While many medications are still good after the expiration date on the bottle, fresh is ideal. Therefore it is wise to only purchase drugs in reasonable quantities. Overstocking will likely result in waste and may not be the best use of your money.

We personally re-stock our supplies every couple of years and dispose of the old medication to ensure that we always have a fresh supply. We stock our little prepper pharmacy at a “worst-case-scenario-rate” and are very grateful they have not been needed.

It is reasonable to stock enough over-the-counter medications to last a year or two. Prescription medications are much more difficult to obtain and you may be lucky to have one or two months as a backup supply.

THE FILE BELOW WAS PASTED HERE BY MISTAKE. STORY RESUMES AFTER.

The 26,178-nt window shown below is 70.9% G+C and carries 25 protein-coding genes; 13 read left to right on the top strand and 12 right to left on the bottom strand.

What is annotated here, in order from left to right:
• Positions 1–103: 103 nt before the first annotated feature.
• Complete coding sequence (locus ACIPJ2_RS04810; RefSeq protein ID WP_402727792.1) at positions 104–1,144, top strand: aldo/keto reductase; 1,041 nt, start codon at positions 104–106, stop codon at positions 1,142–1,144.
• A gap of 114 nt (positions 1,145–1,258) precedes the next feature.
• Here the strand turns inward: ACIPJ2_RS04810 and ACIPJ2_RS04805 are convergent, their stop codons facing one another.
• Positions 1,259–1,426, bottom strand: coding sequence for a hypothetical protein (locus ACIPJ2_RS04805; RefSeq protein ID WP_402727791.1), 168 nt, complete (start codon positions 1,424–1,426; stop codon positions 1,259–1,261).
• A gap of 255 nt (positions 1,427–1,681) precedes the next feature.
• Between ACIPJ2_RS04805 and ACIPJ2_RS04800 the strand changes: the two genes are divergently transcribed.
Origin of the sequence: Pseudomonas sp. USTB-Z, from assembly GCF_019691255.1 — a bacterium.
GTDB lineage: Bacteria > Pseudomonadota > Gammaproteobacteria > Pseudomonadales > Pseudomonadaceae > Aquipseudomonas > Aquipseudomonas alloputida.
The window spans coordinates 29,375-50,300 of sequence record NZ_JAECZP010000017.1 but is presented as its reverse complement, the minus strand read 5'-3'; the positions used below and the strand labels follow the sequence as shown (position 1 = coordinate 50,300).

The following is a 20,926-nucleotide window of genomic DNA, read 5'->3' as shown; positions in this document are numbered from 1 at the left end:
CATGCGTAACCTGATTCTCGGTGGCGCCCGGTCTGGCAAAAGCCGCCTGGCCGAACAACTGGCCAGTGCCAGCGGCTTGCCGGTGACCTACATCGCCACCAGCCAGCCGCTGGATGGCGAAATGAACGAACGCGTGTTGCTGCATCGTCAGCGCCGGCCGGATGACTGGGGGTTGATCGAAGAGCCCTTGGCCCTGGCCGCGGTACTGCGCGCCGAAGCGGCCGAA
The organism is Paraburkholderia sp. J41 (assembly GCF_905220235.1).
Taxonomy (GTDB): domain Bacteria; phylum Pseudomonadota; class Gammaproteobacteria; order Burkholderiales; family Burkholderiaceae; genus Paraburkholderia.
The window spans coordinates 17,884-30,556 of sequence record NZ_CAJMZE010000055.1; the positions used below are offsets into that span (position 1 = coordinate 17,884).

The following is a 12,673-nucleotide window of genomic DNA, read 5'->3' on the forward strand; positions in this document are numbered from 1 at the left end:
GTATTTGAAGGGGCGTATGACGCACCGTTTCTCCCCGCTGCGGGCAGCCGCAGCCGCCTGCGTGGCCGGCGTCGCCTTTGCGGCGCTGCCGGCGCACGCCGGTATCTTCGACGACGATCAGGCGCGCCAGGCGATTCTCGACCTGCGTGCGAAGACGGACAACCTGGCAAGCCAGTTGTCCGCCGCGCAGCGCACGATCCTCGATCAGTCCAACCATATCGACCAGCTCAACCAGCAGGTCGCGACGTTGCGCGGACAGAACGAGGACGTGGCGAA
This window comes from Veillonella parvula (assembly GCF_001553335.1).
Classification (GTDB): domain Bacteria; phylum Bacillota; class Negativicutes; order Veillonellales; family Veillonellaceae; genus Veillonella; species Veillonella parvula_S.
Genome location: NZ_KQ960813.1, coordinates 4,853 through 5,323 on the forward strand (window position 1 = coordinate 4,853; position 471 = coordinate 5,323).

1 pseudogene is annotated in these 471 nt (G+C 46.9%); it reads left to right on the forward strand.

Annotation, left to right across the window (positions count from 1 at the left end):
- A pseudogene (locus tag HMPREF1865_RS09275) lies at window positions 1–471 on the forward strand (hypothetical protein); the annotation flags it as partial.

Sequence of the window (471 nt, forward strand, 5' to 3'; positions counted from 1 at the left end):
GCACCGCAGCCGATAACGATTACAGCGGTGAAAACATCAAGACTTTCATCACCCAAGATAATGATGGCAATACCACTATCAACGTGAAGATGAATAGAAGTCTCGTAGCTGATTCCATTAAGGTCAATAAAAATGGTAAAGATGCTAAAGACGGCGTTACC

Plan for the Unique Needs of Family Members

Before stocking your prepper medicine cabinet, sit down and carefully evaluate the unique needs of each member of your family. Consider the following questions.

  • Does anyone in your family have allergies to any medications?
  • Do you need to store infant or child formulations of drugs?
  • Does anyone have special needs due to a chronic medical condition?
  • Does anyone suffer from seasonal allergies?
  • Does anyone have an issue with pain management?

Stock appropriately for the individuals who will be using the medications. Remember your supply is for your everyday needs, not just for an emergency.

Ideal Storage Conditions for Medication

Generally, medication will store best in a cool, dry, dark location in the original unopened packaging. The bathroom medicine cabinet is not the best place to store your meds due to the heat and humidity. Store all medication out of reach of children.